Serralunga: curiosity, intelligence, imagination
With the spirit of research, passion for technology, and a tradition of production, Serralunga was founded in 1825 as a workshop of leather products. It then moved on in the 1980s – the first in Europe - to rotational technology for plastic molding. In conversation with Marco Serralunga
In spite of myself, in my case it is unfortunately individual leadership. When I joined Serralunga in my early twenties, fresh from a degree in economics, I relied on the family’s guidance in synergy with my father and my brother Gregorio, both of whom died far too young. When I decided to close the tannery we were well integrated into the furniture sector: we supplied leather to companies such as De Padova, Bonacina and Poltrona Frau, and with our material they produced iconic pieces such as Tripolina.
My brother Gregorio was responsible for the real turning point. In the United States we saw the rotational plastic molding system and we created a joint venture. It was 1985 and we were the first. At the time there were no trade fairs, but we went to the agricultural fair in Verona and were a great success. This marked the start of our adventure with vases. I remember that my father was very proud because these vases were more beautiful than any then on the market and our turnover began to grow. Soon after, I lost my father and my brother, and at 27 I was left alone. I worked hard to keep the company going, which at the time had almost 100 employees, but I decided that I should do something I liked and enjoyed. I turned to the furniture sector, which I already knew. First I knocked at the doors of companies well known in the world of plastic materials. I remember the purchasing offices maintaining that rotational technology would never enter the furniture sector. But then some of their owners started pricking up their ears... It was 1995.
In the meantime I had met Alberto Meda and Paolo Rizzatto, who invited me to the Politecnico di Milano to talk about rotational technology and, given its rejection by companies, we began to think of doing something ourselves. Soon Denis Santachiara and Rodolfo Dordoni were added and, after a series of meetings, the choice fell on vases, a type that had always remained the same. Outdoor plant pots had been made of terracotta with festoons since 1500, without innovations. The only way to survive is to put intelligence and culture into the product.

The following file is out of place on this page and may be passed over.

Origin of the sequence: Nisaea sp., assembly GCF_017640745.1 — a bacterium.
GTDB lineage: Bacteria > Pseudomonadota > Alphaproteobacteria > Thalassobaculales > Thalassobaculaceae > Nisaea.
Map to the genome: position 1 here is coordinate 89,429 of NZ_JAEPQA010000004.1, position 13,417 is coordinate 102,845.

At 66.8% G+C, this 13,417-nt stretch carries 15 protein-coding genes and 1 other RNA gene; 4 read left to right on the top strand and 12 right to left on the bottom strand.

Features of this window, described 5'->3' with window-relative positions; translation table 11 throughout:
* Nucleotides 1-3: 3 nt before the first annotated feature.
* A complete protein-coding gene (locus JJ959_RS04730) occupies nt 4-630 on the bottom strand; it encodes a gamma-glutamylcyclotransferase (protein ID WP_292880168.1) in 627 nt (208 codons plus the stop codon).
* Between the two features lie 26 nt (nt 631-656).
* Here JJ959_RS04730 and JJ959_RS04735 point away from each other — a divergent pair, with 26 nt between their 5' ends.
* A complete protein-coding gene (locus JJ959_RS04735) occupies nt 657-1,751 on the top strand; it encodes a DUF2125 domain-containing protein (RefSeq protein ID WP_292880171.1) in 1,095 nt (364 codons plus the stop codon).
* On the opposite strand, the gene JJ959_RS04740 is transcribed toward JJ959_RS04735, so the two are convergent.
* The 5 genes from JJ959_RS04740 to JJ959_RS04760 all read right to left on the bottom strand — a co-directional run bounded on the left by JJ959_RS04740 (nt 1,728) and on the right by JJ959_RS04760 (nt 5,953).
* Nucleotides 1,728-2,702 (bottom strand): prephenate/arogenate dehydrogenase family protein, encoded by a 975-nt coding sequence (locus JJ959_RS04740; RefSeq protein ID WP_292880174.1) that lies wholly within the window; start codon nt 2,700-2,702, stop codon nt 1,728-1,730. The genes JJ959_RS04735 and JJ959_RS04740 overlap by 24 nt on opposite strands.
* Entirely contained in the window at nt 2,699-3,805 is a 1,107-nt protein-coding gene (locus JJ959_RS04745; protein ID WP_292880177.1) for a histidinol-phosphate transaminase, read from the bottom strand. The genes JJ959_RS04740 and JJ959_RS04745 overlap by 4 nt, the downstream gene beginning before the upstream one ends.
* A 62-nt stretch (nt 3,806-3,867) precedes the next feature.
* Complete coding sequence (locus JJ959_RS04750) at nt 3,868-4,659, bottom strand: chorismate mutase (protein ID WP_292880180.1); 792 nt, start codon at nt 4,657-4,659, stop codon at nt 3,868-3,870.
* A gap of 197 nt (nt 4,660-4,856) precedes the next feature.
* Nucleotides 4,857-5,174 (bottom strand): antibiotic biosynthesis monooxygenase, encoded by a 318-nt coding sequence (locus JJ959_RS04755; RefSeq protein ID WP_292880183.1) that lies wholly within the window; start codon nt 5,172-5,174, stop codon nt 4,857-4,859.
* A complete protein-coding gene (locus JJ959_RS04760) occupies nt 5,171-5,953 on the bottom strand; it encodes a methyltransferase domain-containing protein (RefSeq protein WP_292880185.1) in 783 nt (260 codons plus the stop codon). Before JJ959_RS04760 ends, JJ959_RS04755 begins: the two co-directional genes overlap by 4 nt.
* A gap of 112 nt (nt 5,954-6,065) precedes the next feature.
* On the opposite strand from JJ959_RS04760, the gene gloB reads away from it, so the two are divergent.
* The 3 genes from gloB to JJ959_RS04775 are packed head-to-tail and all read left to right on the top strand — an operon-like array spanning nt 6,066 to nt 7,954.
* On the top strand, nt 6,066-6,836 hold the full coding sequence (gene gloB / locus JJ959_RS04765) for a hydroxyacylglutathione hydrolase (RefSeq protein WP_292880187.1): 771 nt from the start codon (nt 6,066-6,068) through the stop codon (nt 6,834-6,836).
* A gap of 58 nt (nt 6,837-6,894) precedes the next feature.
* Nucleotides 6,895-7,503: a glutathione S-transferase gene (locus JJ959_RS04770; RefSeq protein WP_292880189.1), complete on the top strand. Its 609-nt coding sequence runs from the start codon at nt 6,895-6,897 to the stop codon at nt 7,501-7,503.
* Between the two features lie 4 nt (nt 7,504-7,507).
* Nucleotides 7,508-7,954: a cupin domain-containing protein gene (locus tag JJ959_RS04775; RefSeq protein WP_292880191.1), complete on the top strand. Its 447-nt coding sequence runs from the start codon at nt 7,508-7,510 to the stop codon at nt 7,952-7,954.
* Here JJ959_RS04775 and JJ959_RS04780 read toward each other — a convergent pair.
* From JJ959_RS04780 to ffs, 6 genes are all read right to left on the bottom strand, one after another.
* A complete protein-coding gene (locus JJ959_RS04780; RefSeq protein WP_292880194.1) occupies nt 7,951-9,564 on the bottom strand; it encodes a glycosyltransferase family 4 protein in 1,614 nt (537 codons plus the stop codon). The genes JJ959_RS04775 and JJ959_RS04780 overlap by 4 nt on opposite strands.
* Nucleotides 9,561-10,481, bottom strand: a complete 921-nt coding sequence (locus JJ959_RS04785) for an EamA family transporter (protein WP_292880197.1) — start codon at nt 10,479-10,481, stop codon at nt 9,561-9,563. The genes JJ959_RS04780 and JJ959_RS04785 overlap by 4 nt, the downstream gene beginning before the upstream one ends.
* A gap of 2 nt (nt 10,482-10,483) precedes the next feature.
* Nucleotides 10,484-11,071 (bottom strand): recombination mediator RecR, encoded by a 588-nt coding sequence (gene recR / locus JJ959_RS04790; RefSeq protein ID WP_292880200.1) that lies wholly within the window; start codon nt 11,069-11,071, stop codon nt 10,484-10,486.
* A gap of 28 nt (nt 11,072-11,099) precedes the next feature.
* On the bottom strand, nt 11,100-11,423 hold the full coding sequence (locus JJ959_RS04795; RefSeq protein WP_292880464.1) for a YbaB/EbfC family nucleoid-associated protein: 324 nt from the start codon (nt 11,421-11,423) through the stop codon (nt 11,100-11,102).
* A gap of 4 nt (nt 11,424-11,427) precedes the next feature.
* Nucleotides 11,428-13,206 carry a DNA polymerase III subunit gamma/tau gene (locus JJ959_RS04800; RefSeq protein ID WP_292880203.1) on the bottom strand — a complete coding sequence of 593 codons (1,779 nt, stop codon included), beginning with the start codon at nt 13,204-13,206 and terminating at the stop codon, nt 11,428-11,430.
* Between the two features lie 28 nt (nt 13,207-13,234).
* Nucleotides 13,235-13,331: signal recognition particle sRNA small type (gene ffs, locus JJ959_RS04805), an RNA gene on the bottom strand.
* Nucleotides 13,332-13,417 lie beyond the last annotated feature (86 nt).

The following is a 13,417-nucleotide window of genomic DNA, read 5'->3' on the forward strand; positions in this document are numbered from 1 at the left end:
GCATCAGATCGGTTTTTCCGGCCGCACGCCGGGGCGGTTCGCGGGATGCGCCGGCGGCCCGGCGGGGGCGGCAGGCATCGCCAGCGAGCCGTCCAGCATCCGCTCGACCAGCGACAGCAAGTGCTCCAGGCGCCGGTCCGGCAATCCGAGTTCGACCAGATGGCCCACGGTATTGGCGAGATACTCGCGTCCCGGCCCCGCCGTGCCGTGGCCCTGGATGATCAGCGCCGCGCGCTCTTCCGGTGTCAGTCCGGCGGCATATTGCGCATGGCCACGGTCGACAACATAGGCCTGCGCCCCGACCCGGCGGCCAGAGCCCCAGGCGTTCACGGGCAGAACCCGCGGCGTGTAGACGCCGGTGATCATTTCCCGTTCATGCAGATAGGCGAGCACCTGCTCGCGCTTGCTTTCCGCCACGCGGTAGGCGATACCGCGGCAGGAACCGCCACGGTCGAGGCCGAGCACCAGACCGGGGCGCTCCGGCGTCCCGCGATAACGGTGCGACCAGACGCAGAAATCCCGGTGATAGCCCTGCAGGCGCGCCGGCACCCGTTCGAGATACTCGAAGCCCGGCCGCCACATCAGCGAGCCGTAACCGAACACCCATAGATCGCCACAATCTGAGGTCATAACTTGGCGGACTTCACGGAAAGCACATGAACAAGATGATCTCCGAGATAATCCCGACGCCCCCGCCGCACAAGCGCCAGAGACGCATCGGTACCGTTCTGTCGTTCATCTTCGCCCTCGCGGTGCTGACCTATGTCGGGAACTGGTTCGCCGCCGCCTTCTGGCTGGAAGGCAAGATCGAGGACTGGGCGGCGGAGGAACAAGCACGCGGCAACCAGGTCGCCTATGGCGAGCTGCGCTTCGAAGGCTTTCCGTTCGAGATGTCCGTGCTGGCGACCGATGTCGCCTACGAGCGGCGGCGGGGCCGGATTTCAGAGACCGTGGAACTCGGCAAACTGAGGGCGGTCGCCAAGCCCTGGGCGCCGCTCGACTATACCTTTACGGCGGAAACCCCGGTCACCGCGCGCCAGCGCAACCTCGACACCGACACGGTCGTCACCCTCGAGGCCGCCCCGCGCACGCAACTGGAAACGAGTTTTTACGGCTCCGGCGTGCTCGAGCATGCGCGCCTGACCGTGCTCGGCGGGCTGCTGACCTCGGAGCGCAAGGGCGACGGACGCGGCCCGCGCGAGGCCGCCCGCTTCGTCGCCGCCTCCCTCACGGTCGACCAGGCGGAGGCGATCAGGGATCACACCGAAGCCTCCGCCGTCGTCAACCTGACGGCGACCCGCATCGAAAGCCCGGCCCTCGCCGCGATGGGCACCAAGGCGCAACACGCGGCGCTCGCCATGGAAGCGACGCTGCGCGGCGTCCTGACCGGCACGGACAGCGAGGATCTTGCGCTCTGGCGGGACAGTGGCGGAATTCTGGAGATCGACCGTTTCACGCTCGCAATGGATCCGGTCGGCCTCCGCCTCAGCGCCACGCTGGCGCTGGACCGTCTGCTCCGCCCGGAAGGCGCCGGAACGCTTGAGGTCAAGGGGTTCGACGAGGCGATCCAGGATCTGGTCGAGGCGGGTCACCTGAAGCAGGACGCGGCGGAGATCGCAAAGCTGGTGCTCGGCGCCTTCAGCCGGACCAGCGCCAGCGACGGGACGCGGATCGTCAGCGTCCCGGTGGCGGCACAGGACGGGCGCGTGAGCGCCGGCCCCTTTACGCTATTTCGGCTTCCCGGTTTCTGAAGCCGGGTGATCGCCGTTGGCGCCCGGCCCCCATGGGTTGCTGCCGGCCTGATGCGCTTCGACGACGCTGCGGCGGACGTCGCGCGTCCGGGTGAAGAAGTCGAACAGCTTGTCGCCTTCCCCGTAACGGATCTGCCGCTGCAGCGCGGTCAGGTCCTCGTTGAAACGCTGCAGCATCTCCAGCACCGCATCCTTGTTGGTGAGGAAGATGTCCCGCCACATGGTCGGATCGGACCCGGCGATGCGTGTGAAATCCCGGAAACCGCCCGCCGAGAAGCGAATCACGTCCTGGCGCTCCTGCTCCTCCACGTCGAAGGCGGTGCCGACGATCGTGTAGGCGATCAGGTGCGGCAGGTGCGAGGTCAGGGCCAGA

The real turning point came with the exhibition Essere Benessere at the Triennale di Milano, where Santachiara designed a dark room lined with mirrors that you could stick your head inside through an inlet in the shape of an ancient terracotta vase with festoons. In this vase there were 10 new products that the mirrors reflected endlessly. The message was: you enter an ancient world with your head and open up new possibilities. The exhibition attracted the attention of designers such as Ron Arad and Philippe Starck. The latter sensed the potential of the new technology and thought of designs for sofas and armchairs to be presented to leading companies making plastic furniture. After just under a year, the output for these companies occupied a large part of our production space. At that point I realized I no longer wanted to work as a subcontractor.
So it was that the combination of technology and intelligence that revolutionized this typology, thanks to the designers who conceived magnificent products. A wonderful period, a great school, with a wealth of contacts with professionals who taught me a lot, an intellectual pleasure.
The designers enjoyed discovering and working with a new technology, allowing Serralunga to work with big names like Ettore Sottsass, Vico Magistretti, Zaha Hadid, Andrée Putmann... I remember, for instance, the contact with Magistretti. Before talking about the project he wanted to meet me, and it was only after a couple of hours of friendly conversation that he would listen to my proposals. With Zaha Hadid it was the same: the design of her vase was fun for her; the first of other subsequent studies.
The Santavase by Denis Santachiara: the vase that makes love to the earth. Poetic, beautiful, it sold little but it was wonderful. As for the Vas One, our iconic product of 2000, it went to the extreme. Outsize formats characterized the start of our story by responding to a playful inspiration, but - to return to your first question - it was a team effort. I brought the dream, but all these people were essential to its fulfilment and my skill lay in being able to choose the best professionals.
I'm a different age... My dream is to be able to put the company in the position that truly befits it. We’re having to cope with several brands that have copied our products without making any effort to design new ones. This intelligence is not recognized.
Our inventiveness keeps going. We were the first in the world to do rotational lacquering inspired by technology in the automotive sector and we invented Moleskin, a craft process that derives from Serralunga's experience in leather processing. (And I already have two lawsuits pending because they copied it from me, even though I’d patented it.) Our Moleskin does not have a gram of paint! It’s an environmentally friendly grated polyethylene (100% LLDPE).
At the Salone we will present a project by Studio Hadid. We’re working on a two-seater sofa, small, to be sold on the web. It’s very appealing, recyclable, affordably priced. There will be two vase projects by Patricia Urquiola, an armchair by Raffaella Mangiarotti, as well as seats by Patrick Norguet, a designer I’ve long admired.
Our search for quality and intelligence never stops. We always set the bar high...